If we, as a human family, insist on only ever seeing refugees as a burden, we deprive ourselves of the opportunities for solidarity that are also always opportunities for mutual learning, mutual enrichment, and mutual growth. Continue reading
Yogyakarta, 20 November 2014 – The Jesuit Refugee Service observes with deep sadness yet another sudden retroactive change in the policy of Australia towards people seeking international protection in Southeast Asia. Yesterday, the government of Australia announced its decision to … Continue reading
Together with the Community of United Volunteers Yogjakarta, JRS Indonesia took part in the emergency response in Kelud. The Community of United Volunteers Yogjakarta, comprised of a diverse group of individuals and students from Yogyakarta, work together in humanitarian disaster response, being present and providing support in the form of accompaniment, counseling activities or delivering urgently needed goods. JRS Indonesia provided funds to support the operational and expenditure of urgently need goods, also presence in the field for two days, on February 26-27, 2014. Continue reading
Celebrating 33 years of being with and serving refugees, JRS would like to encourage you to extend your hospitality and support to our brothers and sisters that are here to seek protection. Continue reading
“It’s not enough to give a sandwich if it isn’t accompanied by the possibility of learning to stand on one’s own two feet. Charity that does not change the situation of the poor isn’t enough. True mercy, which God gives and teaches us, calls for justice, for a way in which the poor can find a way out of poverty.” Continue reading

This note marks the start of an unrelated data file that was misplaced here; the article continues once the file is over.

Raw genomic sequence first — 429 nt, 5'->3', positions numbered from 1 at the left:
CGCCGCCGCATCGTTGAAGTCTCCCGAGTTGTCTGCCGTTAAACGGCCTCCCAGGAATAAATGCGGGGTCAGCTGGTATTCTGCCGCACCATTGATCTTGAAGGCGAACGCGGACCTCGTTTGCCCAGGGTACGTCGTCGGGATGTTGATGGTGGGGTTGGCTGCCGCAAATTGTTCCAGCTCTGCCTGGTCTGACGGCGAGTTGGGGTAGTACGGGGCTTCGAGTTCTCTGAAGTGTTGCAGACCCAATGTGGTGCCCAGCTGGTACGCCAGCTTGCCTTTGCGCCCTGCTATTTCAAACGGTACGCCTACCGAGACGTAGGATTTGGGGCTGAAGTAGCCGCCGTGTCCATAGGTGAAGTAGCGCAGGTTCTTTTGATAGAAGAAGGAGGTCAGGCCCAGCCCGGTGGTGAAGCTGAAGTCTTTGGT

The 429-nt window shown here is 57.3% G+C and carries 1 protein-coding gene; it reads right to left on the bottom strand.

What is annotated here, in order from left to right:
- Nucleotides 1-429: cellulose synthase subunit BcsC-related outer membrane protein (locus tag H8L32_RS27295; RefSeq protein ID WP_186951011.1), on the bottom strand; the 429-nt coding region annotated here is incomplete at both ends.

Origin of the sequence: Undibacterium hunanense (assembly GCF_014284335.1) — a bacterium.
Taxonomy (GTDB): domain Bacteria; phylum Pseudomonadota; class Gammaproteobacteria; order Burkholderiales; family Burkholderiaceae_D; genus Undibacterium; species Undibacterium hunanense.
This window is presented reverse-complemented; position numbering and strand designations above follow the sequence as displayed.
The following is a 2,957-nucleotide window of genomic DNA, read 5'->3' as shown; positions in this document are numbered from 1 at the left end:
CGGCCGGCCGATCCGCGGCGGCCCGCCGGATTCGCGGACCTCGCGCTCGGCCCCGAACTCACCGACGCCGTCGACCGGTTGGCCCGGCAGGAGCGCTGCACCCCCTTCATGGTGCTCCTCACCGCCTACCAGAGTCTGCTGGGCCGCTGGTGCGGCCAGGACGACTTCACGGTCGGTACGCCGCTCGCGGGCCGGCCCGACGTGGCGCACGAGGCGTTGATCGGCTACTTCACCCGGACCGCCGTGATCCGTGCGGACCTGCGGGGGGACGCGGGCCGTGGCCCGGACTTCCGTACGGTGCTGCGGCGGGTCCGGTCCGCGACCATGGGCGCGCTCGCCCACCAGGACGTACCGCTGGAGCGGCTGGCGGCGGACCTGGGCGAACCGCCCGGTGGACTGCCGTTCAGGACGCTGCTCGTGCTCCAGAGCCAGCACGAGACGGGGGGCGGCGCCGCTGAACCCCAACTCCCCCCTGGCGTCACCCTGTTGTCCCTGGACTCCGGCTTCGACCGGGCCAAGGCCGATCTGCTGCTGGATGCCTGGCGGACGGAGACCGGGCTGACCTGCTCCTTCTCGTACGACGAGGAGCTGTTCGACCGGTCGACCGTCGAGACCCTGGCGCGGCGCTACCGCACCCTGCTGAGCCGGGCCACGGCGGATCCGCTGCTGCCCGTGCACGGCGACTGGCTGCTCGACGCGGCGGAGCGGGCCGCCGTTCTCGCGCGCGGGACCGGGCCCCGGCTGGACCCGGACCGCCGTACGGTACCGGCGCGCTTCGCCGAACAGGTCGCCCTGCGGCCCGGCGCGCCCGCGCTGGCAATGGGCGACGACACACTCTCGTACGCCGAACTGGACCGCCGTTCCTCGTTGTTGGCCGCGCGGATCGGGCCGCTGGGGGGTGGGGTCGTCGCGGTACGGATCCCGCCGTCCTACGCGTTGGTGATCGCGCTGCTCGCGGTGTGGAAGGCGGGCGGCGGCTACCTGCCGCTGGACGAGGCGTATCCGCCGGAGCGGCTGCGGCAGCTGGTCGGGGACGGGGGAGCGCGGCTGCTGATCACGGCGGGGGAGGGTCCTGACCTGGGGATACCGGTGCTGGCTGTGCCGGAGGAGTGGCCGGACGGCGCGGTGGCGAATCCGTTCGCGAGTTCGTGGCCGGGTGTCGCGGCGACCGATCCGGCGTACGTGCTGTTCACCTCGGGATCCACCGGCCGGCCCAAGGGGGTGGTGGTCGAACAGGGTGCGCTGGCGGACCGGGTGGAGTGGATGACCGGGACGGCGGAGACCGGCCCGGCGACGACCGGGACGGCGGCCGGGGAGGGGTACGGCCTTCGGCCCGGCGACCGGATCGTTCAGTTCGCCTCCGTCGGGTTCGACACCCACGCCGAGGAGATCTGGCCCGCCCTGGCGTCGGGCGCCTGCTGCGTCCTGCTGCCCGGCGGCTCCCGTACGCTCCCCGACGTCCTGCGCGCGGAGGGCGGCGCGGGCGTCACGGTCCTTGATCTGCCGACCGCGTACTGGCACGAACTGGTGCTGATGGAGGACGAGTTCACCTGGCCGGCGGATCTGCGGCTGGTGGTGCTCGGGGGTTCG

The Jesuit Refugee Service joined together with the UN refugee agency (UNHCR) and representatives of a number of faith-based organisations to call for greater protection for refugees.
The multilingual, 16-page declaration, known as an Affirmation of Welcome, is the first to involve UNHCR and a spectrum of faith-based organisations. Continue reading
In May 2013 JRS supported the SUAKA Diplomat briefing on the situation of Refugees and Asylum Seekers in Indonesia. SUAKA and JRS participated in a Focus Group Discussion at the National Human Rights Commission discussing and promoting Indonesia’s ratification of the convention on the status of Refugees and its protocol. SUAKA continues to provide legal advice and accompaniment to Asylum Seekers during the RSD process mostly referrals from JRS. Currently a more comprehensive referral system is developed in a collaboration of JRS and SUAKA. Continue reading
It was Sunday evening of 9 September 2012. Twelve African men were walking toward a rather big shop in Cipayung. They were some asylum seekers from Somalia, Sudan and Ethiopia. Their destination, a place on the third floor of that … Continue reading
Yogyakarta, 14 November 2011 – 31 years is not short measured on a lifetime. After a 31 year journey JRS is proud of the heritage of spiritual insights from Pedro Arrupe who arouse the concern of people for the refugees. This year, JRS Indonesia celebrated its 31st anniversary in many simple ways. Continue reading
It was the 20st of June, World Refugee Day, and JRS had invited to come to Sanata Dharma University Yogyakarta. About 50 people including lecturers, representatives of civil society and students from Indonesia, Thailand and Burma/Myanmar had gathered here to watch the film describing the experiences and challenges faced by refugees in their home country and in the country of asylum (Malaysia). “Personally I appreciate everyone that helps them (refugees) and accepts them in their country … these people fleeing and their voices touched everyone of us” states Lorence a student from Myanmar/Burma at Sanata Dharma University in Yogyakarta still touched by the stories shared through the film. Continue reading